Here’s how Trump and Obama are reacting to the Supreme Court DACA decision

Donald Trump, then the president-elect, and then-President Barack Obama in the Oval Office of the White House on Nov. 10, 2016.
Donald Trump, then the president-elect, and then-President Barack Obama in the Oval Office of the White House on Nov. 10, 2016.stephen crowley/NYT

The Supreme Court on Thursday handed down a major ruling against the Trump administration’s quest to end the Obama-era Deferred Action for Childhood Arrivals program, which protects about 640,000 immigrants who were brought to the United States as children from deportation.

The 5-4 outcome, in which Chief Justice John Roberts and the four liberal justices were in the majority, deals President Trump a blow in the midst of a reelection cycle.

Trump reacted to the news swiftly Thursday morning on Twitter, describing the recent rulings from the highest court in the land as “horrible & politically charged” that are “shotgun blasts in the face of people that are proud to call themselves Republicans or Conservatives.” He also said without more conservative justices, “we will lose our 2nd. Amendment.”


Trump followed up that tweet with another:

The Supreme Court currently has a conservative majority; Trump himself has appointed two justices to the bench, Neil Gorsuch and Brett Kavanaugh.

Trump also appeared to be referencing a Supreme Court decision earlier this week that protects LGBTQ people from workplace discrimination. That ruling was in part a defeat for conservatives, who argued that the law’s wording compelled a ruling for the employers. When Gorsuch — who wrote the court opinion — concluded the opposite, Trump had a restrained reaction, telling reporters that “some people were surprised.” He added: “But they’ve ruled and we live with their decision. That’s what it’s all about. We live with the decision of the Supreme Court. Very powerful. A very powerful decision actually. But they have so ruled.”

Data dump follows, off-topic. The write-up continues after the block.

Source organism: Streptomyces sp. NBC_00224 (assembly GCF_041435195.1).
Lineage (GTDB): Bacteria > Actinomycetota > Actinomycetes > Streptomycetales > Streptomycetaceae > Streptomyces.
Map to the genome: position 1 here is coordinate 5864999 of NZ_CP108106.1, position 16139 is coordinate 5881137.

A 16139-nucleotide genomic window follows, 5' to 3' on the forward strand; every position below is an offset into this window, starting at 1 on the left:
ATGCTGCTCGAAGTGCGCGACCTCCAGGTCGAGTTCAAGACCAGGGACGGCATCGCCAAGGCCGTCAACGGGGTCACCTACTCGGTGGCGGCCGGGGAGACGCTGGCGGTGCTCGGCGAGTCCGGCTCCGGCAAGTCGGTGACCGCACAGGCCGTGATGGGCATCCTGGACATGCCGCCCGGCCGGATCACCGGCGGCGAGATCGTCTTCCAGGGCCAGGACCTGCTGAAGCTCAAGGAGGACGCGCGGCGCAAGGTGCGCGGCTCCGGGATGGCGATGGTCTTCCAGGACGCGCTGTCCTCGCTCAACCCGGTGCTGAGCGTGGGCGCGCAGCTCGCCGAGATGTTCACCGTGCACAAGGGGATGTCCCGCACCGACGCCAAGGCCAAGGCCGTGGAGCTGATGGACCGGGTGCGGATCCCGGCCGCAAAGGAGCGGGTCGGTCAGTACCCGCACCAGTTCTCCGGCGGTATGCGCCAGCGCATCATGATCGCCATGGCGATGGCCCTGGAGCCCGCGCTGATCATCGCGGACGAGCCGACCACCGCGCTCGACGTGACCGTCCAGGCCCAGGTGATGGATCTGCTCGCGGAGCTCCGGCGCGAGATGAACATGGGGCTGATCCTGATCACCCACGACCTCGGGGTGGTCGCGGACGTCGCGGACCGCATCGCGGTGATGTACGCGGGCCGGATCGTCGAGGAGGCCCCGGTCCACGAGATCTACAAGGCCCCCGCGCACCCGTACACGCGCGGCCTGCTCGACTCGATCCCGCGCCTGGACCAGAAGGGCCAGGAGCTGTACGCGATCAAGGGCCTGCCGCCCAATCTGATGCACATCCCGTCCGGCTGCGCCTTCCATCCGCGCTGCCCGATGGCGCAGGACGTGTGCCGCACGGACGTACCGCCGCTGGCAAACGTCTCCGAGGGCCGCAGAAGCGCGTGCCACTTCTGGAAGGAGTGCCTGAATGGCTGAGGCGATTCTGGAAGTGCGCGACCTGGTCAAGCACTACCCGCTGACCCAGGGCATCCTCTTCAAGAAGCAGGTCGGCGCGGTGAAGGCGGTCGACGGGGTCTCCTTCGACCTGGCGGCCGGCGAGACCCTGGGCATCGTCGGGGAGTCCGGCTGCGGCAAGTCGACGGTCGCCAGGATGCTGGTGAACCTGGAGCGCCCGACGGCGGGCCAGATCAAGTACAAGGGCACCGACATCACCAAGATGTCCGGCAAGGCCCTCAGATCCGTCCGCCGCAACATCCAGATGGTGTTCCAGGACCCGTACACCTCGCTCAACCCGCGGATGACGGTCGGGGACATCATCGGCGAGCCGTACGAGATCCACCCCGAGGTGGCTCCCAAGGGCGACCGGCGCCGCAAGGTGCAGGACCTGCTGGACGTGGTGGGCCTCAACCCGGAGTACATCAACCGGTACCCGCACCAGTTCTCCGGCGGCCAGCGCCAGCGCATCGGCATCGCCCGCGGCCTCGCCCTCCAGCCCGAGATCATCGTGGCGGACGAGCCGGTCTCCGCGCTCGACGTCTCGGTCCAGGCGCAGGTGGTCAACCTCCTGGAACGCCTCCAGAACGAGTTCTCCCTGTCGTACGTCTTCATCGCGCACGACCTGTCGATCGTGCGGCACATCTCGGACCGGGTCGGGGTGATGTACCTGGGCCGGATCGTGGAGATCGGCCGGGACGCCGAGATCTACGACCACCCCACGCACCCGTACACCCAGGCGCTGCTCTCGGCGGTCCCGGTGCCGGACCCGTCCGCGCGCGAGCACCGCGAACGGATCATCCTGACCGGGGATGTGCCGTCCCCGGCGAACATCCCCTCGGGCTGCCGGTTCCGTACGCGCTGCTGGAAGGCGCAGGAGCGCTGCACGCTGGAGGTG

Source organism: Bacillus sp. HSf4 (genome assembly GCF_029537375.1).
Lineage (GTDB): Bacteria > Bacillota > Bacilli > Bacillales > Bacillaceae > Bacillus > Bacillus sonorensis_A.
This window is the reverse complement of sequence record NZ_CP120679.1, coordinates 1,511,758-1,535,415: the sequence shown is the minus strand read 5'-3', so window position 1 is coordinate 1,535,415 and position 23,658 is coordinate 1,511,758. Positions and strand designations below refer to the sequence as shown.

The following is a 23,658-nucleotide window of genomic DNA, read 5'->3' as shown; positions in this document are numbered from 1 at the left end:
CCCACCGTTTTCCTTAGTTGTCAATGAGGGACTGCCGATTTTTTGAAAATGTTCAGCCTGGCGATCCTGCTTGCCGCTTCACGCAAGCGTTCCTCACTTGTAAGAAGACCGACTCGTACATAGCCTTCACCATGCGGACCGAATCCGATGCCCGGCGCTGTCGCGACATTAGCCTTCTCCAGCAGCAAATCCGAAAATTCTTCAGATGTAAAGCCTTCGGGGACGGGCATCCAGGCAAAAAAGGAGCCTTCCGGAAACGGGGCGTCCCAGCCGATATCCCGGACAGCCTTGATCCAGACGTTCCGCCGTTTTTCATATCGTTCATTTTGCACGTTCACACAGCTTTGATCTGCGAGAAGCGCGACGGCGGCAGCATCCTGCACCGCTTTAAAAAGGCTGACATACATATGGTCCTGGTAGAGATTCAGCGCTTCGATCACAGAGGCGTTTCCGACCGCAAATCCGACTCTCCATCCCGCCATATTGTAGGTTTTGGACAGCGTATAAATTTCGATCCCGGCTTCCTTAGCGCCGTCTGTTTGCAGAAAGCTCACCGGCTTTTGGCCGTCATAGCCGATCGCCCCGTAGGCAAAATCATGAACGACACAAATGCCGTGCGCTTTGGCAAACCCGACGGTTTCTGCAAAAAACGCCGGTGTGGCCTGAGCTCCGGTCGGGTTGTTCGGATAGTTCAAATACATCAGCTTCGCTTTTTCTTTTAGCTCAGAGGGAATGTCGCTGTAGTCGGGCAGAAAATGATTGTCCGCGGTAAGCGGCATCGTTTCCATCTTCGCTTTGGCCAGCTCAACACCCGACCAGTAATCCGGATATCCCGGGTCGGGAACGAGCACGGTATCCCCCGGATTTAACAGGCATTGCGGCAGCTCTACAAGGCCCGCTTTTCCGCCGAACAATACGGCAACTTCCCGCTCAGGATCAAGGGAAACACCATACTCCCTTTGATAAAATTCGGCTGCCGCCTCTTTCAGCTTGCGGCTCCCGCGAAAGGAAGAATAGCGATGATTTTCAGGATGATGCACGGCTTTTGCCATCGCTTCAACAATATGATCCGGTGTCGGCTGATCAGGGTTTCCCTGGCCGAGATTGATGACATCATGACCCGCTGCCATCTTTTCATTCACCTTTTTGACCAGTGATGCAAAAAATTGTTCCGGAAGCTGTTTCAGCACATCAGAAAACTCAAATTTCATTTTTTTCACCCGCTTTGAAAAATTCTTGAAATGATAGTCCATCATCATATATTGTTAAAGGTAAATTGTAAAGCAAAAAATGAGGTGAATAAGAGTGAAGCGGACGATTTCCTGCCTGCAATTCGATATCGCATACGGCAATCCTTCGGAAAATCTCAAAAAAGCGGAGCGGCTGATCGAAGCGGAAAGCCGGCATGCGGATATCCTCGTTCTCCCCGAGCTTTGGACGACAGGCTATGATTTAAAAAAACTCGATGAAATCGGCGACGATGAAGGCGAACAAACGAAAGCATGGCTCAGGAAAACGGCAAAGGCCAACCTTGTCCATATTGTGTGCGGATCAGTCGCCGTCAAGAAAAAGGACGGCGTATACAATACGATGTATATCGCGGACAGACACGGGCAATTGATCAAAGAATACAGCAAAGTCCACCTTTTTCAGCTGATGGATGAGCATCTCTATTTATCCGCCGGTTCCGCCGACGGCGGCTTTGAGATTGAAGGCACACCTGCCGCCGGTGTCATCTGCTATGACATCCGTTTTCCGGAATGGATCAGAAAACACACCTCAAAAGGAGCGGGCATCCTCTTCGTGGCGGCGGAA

Meanwhile, on Thursday, former president Barack Obama weighed in on the issue, saying that he was happy for the so-called “Dreamers.”

“We may look different and come from everywhere, but what makes us American are our shared ideals,” Obama wrote.


Created in 2012 under the Obama administration, the DACA program allowed certain young immigrants to apply for temporary protection from deportation or legal action on their immigration cases if they had not committed a crime, had been younger than 16 when they were brought to the United States, and went to work or school, among other requirements.

Democratic presidential candidate Joe Biden also reacted to the ruling, calling it “a victory made possible by the courage and resilience of hundreds of thousands of DACA recipients who bravely stood up and refused to be ignored,” and promising to make the program permanent if elected.

Jazmine Ulloa of the Globe staff contributed to this report. Material from the Associated Press was used in this report.

Jaclyn Reiss can be reached at jaclyn.reiss@globe.com. Follow her on Twitter: @JaclynReiss